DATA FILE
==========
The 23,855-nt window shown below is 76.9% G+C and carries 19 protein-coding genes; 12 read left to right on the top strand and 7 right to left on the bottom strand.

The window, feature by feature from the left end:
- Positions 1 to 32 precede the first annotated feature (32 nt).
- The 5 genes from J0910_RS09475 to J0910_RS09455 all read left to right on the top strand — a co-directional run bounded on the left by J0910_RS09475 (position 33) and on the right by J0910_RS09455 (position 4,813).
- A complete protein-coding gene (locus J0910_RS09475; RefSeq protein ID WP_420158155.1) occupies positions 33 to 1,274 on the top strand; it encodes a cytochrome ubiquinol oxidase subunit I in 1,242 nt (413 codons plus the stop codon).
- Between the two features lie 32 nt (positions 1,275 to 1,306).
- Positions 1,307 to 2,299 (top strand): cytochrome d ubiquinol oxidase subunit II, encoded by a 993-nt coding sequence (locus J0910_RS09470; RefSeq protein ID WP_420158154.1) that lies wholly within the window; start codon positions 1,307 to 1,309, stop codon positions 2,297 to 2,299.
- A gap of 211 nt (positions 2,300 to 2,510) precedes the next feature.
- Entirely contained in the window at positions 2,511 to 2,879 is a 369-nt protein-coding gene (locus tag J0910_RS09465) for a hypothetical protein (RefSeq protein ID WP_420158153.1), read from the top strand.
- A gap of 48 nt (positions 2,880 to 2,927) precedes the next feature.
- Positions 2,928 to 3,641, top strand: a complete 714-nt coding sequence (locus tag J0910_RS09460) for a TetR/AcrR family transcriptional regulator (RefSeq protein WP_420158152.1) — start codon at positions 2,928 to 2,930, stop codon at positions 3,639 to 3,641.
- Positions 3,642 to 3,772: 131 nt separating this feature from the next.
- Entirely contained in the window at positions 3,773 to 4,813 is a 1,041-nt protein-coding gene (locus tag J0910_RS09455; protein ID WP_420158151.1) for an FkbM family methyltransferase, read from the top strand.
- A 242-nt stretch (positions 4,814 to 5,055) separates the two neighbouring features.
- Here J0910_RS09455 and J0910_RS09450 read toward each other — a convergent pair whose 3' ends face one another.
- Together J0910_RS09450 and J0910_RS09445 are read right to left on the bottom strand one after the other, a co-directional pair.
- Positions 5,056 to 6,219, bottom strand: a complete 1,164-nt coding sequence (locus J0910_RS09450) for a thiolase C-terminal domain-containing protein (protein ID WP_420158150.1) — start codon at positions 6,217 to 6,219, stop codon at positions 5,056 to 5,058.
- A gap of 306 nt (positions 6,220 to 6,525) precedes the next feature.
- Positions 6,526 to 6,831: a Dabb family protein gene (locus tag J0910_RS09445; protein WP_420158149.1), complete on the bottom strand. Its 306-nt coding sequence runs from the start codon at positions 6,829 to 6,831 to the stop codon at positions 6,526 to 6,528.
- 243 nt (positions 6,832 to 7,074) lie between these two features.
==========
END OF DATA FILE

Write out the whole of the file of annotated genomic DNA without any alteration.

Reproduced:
The 23,855-nt window shown below is 76.9% G+C and carries 19 protein-coding genes; 12 read left to right on the top strand and 7 right to left on the bottom strand.

The window, feature by feature from the left end:
- Positions 1 to 32 precede the first annotated feature (32 nt).
- The 5 genes from J0910_RS09475 to J0910_RS09455 all read left to right on the top strand — a co-directional run bounded on the left by J0910_RS09475 (position 33) and on the right by J0910_RS09455 (position 4,813).
- A complete protein-coding gene (locus J0910_RS09475; RefSeq protein ID WP_420158155.1) occupies positions 33 to 1,274 on the top strand; it encodes a cytochrome ubiquinol oxidase subunit I in 1,242 nt (413 codons plus the stop codon).
- Between the two features lie 32 nt (positions 1,275 to 1,306).
- Positions 1,307 to 2,299 (top strand): cytochrome d ubiquinol oxidase subunit II, encoded by a 993-nt coding sequence (locus J0910_RS09470; RefSeq protein ID WP_420158154.1) that lies wholly within the window; start codon positions 1,307 to 1,309, stop codon positions 2,297 to 2,299.
- A gap of 211 nt (positions 2,300 to 2,510) precedes the next feature.
- Entirely contained in the window at positions 2,511 to 2,879 is a 369-nt protein-coding gene (locus tag J0910_RS09465) for a hypothetical protein (RefSeq protein ID WP_420158153.1), read from the top strand.
- A gap of 48 nt (positions 2,880 to 2,927) precedes the next feature.
- Positions 2,928 to 3,641, top strand: a complete 714-nt coding sequence (locus tag J0910_RS09460) for a TetR/AcrR family transcriptional regulator (RefSeq protein WP_420158152.1) — start codon at positions 2,928 to 2,930, stop codon at positions 3,639 to 3,641.
- Positions 3,642 to 3,772: 131 nt separating this feature from the next.
- Entirely contained in the window at positions 3,773 to 4,813 is a 1,041-nt protein-coding gene (locus tag J0910_RS09455; protein ID WP_420158151.1) for an FkbM family methyltransferase, read from the top strand.
- A 242-nt stretch (positions 4,814 to 5,055) separates the two neighbouring features.
- Here J0910_RS09455 and J0910_RS09450 read toward each other — a convergent pair whose 3' ends face one another.
- Together J0910_RS09450 and J0910_RS09445 are read right to left on the bottom strand one after the other, a co-directional pair.
- Positions 5,056 to 6,219, bottom strand: a complete 1,164-nt coding sequence (locus J0910_RS09450) for a thiolase C-terminal domain-containing protein (protein ID WP_420158150.1) — start codon at positions 6,217 to 6,219, stop codon at positions 5,056 to 5,058.
- A gap of 306 nt (positions 6,220 to 6,525) precedes the next feature.
- Positions 6,526 to 6,831: a Dabb family protein gene (locus tag J0910_RS09445; protein WP_420158149.1), complete on the bottom strand. Its 306-nt coding sequence runs from the start codon at positions 6,829 to 6,831 to the stop codon at positions 6,526 to 6,528.
- 243 nt (positions 6,832 to 7,074) lie between these two features.